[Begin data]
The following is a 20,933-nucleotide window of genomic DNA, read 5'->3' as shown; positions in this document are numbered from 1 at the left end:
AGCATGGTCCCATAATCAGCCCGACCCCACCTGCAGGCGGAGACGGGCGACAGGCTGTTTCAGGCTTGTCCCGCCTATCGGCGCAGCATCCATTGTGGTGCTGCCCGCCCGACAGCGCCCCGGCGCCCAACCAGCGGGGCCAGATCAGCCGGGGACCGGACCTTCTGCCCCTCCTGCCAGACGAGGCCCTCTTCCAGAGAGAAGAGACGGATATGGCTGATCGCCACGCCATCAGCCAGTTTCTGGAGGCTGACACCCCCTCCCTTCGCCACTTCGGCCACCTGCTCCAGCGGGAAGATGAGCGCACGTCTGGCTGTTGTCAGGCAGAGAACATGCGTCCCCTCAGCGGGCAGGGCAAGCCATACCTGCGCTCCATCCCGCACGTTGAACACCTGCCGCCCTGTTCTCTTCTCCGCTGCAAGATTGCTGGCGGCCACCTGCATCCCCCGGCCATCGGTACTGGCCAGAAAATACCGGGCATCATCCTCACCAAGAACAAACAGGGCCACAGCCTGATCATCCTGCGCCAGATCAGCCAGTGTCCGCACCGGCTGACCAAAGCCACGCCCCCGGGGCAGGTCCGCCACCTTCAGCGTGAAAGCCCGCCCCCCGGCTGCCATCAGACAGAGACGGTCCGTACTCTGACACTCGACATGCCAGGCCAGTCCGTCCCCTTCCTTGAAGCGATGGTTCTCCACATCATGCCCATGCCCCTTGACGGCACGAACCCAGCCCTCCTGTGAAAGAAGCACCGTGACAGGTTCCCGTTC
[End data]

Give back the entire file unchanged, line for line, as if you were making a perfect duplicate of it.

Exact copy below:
The following is a 20,933-nucleotide window of genomic DNA, read 5'->3' as shown; positions in this document are numbered from 1 at the left end:
AGCATGGTCCCATAATCAGCCCGACCCCACCTGCAGGCGGAGACGGGCGACAGGCTGTTTCAGGCTTGTCCCGCCTATCGGCGCAGCATCCATTGTGGTGCTGCCCGCCCGACAGCGCCCCGGCGCCCAACCAGCGGGGCCAGATCAGCCGGGGACCGGACCTTCTGCCCCTCCTGCCAGACGAGGCCCTCTTCCAGAGAGAAGAGACGGATATGGCTGATCGCCACGCCATCAGCCAGTTTCTGGAGGCTGACACCCCCTCCCTTCGCCACTTCGGCCACCTGCTCCAGCGGGAAGATGAGCGCACGTCTGGCTGTTGTCAGGCAGAGAACATGCGTCCCCTCAGCGGGCAGGGCAAGCCATACCTGCGCTCCATCCCGCACGTTGAACACCTGCCGCCCTGTTCTCTTCTCCGCTGCAAGATTGCTGGCGGCCACCTGCATCCCCCGGCCATCGGTACTGGCCAGAAAATACCGGGCATCATCCTCACCAAGAACAAACAGGGCCACAGCCTGATCATCCTGCGCCAGATCAGCCAGTGTCCGCACCGGCTGACCAAAGCCACGCCCCCGGGGCAGGTCCGCCACCTTCAGCGTGAAAGCCCGCCCCCCGGCTGCCATCAGACAGAGACGGTCCGTACTCTGACACTCGACATGCCAGGCCAGTCCGTCCCCTTCCTTGAAGCGATGGTTCTCCACATCATGCCCATGCCCCTTGACGGCACGAACCCAGCCCTCCTGTGAAAGAAGCACCGTGACAGGTTCCCGTTC